Posted by: larry | November 7, 2008

Never On Sunday!

moneyChristians are as likely to grab some groceries at Vons, tank-up on gas at the Shell station, and eat at IHOP on Sunday as any other day of the week.  Since God set aside the first day of the week as a day of rest, and a special day to worship Him, is it right for a Christian to patronize a business that opens on Sunday, thereby preventing its employees from assembling with the saints on this special day?

In the 1940’s & 1950’s nearly all business establishments closed on Sunday.  If you didn’t take care of your shopping needs during the week, you were out of luck when Sunday rolled around.  In today’s world nearly all retail stores are open seven days a week, some 24/7, and of course they would have us believe it’s for our convenience, but is it really, or does greed play the major role!

Many Christians immediately head to the nearest restaurant to meet for lunch right after the final amen; would the employees be working on Sunday if we didn’t make an appearance?  I know some cafes that stay open on Sunday just to cater to “church people.”

I plead guilty (if it is wrong) to all the above.  What are your thoughts about patronizing business establishments on Sunday?



  1. In Matthew and Mark, the lord and his Disciples are criticized by the religious leaders for picking grain from the field and eating it on the Sabbath. His reply is the Sabbath was made for man, not man for the Sabbath. We have come under Grace, freed from the Law that condemns us. To be honest, I am in church much of the day on Sunday, but the remainder of the day I take my rest. But I don’t condemn anyone for honest and moral pursuits on Sunday.

    Also, Sunday is the first day of the week, the day the Lord created the heavens and the earth, not the day He rested. Saturday is the Sabbath. Sunday is the day Christ rose from the grave.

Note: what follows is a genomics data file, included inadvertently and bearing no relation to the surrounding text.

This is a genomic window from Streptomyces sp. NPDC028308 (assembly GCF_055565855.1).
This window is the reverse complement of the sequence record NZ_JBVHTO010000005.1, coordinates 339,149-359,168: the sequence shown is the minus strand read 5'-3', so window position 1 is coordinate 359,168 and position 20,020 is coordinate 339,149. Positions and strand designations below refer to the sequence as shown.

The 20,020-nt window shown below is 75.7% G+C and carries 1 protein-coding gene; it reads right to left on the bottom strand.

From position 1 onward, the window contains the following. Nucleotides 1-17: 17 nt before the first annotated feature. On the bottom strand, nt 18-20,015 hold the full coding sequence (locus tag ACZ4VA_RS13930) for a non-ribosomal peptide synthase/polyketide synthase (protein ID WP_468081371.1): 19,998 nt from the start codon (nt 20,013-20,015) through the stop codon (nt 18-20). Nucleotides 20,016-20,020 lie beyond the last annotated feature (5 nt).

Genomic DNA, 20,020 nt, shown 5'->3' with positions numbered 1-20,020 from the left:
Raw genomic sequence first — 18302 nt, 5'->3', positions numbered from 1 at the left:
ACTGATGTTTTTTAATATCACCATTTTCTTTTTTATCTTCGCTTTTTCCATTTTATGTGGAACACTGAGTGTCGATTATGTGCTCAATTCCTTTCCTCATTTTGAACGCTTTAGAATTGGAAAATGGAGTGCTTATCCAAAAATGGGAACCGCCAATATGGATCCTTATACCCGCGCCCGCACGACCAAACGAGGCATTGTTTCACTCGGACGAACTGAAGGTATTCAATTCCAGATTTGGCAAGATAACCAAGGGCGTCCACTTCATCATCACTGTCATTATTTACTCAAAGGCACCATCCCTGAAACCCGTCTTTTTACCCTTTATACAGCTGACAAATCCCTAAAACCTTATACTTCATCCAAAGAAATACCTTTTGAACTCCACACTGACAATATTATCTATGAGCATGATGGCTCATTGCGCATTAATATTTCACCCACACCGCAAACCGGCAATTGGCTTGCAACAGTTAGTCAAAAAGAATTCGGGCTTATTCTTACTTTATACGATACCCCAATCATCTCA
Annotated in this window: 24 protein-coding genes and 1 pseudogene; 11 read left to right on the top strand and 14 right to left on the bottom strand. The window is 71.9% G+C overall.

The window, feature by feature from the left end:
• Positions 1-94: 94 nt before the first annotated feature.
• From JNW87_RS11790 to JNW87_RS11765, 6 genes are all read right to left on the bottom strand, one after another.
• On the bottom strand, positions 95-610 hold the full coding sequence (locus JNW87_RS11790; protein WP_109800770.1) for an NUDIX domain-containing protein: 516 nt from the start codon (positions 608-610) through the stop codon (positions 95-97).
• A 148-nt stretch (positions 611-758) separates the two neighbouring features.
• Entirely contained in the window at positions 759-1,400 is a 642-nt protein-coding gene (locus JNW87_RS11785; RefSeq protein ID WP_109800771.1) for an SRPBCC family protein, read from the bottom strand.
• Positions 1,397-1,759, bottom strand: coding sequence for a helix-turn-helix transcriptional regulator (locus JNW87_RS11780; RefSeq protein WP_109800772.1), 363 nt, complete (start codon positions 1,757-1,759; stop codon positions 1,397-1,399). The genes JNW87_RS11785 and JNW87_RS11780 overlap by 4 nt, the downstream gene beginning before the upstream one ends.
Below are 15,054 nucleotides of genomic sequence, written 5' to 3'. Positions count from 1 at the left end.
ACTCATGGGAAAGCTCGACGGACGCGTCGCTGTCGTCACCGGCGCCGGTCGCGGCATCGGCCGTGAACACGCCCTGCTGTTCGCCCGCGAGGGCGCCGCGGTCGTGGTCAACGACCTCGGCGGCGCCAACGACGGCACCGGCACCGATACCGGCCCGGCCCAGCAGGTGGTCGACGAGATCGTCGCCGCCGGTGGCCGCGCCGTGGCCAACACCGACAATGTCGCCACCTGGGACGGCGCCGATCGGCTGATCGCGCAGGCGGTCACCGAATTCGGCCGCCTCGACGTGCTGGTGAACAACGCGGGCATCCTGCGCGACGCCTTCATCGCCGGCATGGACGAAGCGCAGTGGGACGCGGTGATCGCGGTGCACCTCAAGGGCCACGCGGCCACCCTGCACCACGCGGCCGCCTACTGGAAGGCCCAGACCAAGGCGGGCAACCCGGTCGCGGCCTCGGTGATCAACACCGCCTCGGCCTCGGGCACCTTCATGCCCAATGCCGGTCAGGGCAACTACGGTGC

Our worship of God needs to be the constant state of our heart, not something reserved for one day. Many people are very devoted to nothing but the sacred on Sunday and nothing else but sin the other six days.

    I respect people of conscience who sincerely practice observing Sunday totally to God and who are devout throughout the week, I myself do not go that far in my own practice.


  2. Larry

    We certainly worship God daily, or at least we should.

    But I was just wondering (in my post) how our freedom is reflected towards others when we participate in anything that might hinder another person from obeying the Lord.

    Once there was quite a bit of thought concerning this subject, but it has died out in the last few decades.

    How we are perceived as Christians is important, and anything we do that tarnishes that image can be a potential problem.

    I’m primarily interested in what others feel about handling Sunday just like any other day of the week, other than meeting to worship God together.

    Your comments are appreciated.

  3. Hi Larry, and Larry.
    I will just say I am guilty.
    My reason for going to lunch after church is for the fellowship. We could get together at someone’s house. In fact, I may suggest that.
    I can’t be certain of what the people do who work at these places aside from working on Sunday. I see a lot of college students making money on the weekends at the places I eat at.

  4. Quote “Since God set aside the first day of the week as a day of rest, and a special day to worship Him”
    (Since God set aside the first day of the week, as a day of rest.) is my bible wrong? It says the seventh day!
    Gen 2:3 And God blessed the seventh day, and sanctified it: because that in it he had rested from all his work which God created and made.

    (and a special day to worship him) I can’t find that in my bible either, I must have the wrong bible!! My bible says we are to worship continually. What’s wrong here.

    Act 6:4 But we will give ourselves continually to prayer, and to the ministry of the word.

    Hbr 13:15 By him therefore let us offer the sacrifice of praise to God continually, that is, the fruit of [our] lips giving thanks to his name.

    Quote “I plead guilty (if it is wrong) to all the above.  What are your thoughts about patronizing business establishments on Sunday?”

    Larry , I believe you will be alright, you are only acting contrary to the “modern Pharisees” not the law of God. :)

  5. Jim

    I don’t even know for sure if this is anything to be guilty of; if so, of course I’m guilty as well!

    One old argument was that the people working wouldn’t be “going to church” anyway, but I know some who had to work for financial reasons, or they risked their job if they didn’t comply with their employer to work on Sunday.